I don’t have any answers to these questions. Most of them seem too big for me to fully grasp. That said, I have realized that the simple presuppositions that I have always held about myself and God can no longer remain unquestioned. I can no longer take for granted these ultimate questions while I argue the minutia of theology. I am not saying theology is irrelavent, but its value is a bit diminished when it is debated autonomously from these existential questions. I think I have rambled enough for today. I look forward to your thoughts.



  1. Jeremy,

    My thoughts were very similar to Reed’s.

    – Should not “the real” be wholistic? How is color un-real and energy real?

    – Does this mean that “the real” of interconnected energy to matter to energy is superior in some way? Or is it simply a statement of ‘fact.’

    – As I have to come to understand “the self” or, if you like, the “real me,” I believe that the self, real or un-real is a dynamic ‘thing’ always in process and contingent on history (memory), mood, diet, etc… Who I am is always on a journey and therefore cannot be reduced to a timeless changeless inner reality ie. soul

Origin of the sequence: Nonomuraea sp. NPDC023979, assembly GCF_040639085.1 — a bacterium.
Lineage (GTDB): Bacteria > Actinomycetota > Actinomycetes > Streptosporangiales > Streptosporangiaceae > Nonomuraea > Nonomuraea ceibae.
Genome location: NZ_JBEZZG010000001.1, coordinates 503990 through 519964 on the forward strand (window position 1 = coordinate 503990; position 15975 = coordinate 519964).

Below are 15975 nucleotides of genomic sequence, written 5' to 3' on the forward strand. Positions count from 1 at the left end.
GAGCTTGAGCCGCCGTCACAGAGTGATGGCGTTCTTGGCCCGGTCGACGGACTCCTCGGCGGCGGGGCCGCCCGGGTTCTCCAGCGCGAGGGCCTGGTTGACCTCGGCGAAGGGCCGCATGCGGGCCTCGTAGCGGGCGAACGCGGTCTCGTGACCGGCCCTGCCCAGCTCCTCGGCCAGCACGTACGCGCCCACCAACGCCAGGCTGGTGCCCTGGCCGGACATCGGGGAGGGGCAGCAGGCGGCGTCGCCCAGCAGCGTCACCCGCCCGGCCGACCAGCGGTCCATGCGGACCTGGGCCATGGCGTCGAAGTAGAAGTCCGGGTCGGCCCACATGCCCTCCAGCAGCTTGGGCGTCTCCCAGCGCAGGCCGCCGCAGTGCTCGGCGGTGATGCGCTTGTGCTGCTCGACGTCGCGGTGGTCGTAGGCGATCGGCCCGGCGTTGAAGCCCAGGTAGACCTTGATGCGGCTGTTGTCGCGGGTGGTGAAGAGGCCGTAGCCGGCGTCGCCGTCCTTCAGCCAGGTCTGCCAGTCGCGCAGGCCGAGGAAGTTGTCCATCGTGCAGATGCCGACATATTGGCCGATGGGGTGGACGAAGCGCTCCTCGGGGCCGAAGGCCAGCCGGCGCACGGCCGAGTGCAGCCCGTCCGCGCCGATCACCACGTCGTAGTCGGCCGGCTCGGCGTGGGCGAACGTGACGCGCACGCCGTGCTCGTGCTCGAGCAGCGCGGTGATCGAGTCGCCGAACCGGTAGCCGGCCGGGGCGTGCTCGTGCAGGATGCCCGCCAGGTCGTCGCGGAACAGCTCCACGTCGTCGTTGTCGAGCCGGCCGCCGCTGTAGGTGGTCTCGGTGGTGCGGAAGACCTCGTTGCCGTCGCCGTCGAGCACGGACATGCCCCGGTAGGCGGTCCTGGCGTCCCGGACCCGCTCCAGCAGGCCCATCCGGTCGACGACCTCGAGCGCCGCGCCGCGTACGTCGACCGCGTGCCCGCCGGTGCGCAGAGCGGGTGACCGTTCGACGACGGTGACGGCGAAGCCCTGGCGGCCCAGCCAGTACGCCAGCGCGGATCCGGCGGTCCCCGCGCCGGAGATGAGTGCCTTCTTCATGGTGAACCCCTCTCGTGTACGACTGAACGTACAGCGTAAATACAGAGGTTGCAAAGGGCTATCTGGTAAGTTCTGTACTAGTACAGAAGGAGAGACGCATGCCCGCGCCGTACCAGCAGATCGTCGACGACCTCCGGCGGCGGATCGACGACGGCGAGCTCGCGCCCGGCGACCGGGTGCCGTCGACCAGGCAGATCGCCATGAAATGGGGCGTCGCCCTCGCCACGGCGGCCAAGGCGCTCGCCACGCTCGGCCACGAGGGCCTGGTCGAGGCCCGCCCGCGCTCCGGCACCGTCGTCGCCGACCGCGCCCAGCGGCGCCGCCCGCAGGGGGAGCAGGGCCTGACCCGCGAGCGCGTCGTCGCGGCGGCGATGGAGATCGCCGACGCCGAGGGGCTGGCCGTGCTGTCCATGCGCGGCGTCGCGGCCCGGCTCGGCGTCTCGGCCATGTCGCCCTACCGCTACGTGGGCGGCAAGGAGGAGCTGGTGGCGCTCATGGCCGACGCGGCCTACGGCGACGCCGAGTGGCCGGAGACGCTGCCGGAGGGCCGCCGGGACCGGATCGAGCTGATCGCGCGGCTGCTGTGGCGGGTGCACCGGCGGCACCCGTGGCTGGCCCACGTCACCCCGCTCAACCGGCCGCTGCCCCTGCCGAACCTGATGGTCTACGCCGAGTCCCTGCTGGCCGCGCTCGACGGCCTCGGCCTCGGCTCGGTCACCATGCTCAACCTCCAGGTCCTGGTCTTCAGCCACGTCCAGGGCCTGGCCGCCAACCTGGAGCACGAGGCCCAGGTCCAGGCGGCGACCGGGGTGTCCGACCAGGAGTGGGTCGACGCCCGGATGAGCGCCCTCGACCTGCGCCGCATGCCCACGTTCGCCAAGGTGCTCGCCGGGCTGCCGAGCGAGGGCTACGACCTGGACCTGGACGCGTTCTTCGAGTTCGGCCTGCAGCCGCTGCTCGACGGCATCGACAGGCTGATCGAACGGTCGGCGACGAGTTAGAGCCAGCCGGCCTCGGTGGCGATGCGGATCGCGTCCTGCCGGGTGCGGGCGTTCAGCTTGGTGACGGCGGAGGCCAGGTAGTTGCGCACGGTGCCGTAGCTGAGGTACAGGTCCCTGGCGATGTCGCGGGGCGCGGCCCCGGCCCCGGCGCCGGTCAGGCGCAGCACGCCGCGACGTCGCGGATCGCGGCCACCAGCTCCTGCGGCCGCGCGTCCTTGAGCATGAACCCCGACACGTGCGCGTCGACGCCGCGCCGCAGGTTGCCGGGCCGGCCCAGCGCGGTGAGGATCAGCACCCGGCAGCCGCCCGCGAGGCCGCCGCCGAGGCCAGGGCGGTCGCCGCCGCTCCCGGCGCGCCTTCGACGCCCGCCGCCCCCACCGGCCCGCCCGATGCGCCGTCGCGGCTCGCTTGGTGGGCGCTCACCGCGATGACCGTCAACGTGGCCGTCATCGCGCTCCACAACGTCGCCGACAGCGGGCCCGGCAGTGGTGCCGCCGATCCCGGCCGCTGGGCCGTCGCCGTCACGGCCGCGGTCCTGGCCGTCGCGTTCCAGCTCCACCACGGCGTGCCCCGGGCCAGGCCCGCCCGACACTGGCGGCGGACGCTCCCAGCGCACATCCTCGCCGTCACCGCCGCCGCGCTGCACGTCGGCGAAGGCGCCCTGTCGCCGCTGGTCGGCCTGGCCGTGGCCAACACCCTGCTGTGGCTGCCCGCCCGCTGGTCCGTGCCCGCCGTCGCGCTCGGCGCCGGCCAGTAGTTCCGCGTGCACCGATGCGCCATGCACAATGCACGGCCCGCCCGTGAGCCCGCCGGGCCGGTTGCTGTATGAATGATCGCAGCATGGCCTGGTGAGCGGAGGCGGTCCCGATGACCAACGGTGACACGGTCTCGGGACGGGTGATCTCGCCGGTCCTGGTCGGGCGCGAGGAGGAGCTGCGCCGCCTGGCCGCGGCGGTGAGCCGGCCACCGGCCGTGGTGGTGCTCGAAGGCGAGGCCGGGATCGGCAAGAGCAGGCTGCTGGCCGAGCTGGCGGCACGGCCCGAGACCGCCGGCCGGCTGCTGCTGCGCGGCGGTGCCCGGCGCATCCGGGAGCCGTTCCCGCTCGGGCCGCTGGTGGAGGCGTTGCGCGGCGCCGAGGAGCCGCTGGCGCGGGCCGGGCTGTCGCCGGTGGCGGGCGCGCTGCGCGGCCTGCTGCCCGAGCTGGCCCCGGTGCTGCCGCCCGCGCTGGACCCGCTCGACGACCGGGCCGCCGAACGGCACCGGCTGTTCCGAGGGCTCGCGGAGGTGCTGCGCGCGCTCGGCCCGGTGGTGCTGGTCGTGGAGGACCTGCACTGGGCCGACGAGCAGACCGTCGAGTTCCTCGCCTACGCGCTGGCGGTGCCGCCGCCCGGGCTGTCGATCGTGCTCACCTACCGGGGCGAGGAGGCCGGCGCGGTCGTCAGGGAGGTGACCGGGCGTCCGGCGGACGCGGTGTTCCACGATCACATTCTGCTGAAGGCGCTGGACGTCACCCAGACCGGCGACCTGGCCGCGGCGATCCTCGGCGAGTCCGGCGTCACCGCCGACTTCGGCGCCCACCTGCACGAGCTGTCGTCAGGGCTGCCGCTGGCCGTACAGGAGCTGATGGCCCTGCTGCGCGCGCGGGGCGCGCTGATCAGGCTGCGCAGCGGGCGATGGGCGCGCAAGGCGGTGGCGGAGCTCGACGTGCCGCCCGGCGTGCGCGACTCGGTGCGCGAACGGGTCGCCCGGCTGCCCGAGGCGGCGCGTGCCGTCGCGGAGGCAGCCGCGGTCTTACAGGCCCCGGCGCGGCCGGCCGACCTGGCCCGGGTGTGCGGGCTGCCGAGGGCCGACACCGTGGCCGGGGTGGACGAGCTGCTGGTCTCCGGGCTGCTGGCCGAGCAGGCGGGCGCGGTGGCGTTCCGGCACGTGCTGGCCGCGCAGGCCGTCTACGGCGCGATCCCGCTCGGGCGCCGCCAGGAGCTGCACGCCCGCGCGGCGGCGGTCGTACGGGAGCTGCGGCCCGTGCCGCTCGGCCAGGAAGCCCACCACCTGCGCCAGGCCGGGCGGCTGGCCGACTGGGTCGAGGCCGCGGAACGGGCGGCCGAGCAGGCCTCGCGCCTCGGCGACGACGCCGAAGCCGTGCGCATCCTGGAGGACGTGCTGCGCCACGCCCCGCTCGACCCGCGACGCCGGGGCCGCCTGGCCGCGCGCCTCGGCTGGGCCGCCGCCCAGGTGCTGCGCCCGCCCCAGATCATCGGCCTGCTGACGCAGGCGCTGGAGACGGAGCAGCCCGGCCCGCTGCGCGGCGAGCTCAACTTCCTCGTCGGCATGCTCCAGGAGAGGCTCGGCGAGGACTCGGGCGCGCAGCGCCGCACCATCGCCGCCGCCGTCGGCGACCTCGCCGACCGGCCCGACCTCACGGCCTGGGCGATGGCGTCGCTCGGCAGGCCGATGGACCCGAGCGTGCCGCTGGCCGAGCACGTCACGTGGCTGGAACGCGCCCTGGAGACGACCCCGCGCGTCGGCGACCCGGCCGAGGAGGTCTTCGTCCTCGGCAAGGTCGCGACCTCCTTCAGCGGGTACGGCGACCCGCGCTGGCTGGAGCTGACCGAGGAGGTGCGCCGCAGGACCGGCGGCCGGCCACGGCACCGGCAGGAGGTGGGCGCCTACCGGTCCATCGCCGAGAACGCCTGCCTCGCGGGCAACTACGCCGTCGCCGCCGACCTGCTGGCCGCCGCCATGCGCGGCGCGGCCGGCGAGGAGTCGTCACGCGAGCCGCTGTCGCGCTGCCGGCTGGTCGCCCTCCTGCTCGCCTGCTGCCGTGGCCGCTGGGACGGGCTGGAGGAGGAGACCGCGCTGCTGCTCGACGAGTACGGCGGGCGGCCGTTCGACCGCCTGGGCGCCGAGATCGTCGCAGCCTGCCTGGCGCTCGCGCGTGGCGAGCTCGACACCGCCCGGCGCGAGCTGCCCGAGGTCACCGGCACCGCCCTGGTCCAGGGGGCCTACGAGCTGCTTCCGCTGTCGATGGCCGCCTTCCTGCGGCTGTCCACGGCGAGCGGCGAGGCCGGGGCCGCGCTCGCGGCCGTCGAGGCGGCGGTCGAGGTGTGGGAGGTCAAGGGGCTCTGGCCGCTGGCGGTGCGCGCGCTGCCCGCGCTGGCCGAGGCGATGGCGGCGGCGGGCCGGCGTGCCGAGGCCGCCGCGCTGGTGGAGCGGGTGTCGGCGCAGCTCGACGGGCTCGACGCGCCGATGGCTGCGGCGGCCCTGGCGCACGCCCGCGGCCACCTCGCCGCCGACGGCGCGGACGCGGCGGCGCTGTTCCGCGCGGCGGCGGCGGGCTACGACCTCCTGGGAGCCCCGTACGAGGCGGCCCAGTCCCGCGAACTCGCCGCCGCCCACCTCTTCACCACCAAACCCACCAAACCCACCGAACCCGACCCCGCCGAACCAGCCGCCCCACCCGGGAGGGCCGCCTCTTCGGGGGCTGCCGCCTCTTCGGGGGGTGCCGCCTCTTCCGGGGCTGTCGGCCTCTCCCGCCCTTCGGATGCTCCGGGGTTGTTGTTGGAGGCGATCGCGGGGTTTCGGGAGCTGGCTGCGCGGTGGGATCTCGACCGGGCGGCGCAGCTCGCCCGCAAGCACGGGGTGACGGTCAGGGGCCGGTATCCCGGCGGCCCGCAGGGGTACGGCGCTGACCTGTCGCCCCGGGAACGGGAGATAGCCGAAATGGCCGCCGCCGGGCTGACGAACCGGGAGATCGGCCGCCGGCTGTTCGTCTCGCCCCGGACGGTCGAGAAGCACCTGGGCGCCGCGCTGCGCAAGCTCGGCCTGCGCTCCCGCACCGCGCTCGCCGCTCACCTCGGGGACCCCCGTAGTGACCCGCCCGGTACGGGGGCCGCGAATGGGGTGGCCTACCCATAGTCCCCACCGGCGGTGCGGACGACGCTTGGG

– I’m a little confused about how you use “God” You seem to use quasi personal language, but obviously this is not how you think about ‘god.’ How is ‘god’ more real than your chemicals?

    – Finally, it sounds a bit like the buddhist view of an-atman (no self) Have you heard of this?

    I am excited for the rest of your posts!


  2. Jeremy,

    “This domain of pure energy is coined virtual, as it is completely hypothetical at this point. This is the domain of God according to Chopra. The virtual domain exists outside of time and space. Because pure energy is all that exists there is no static space for movement which means passage of time is indistinguishable.”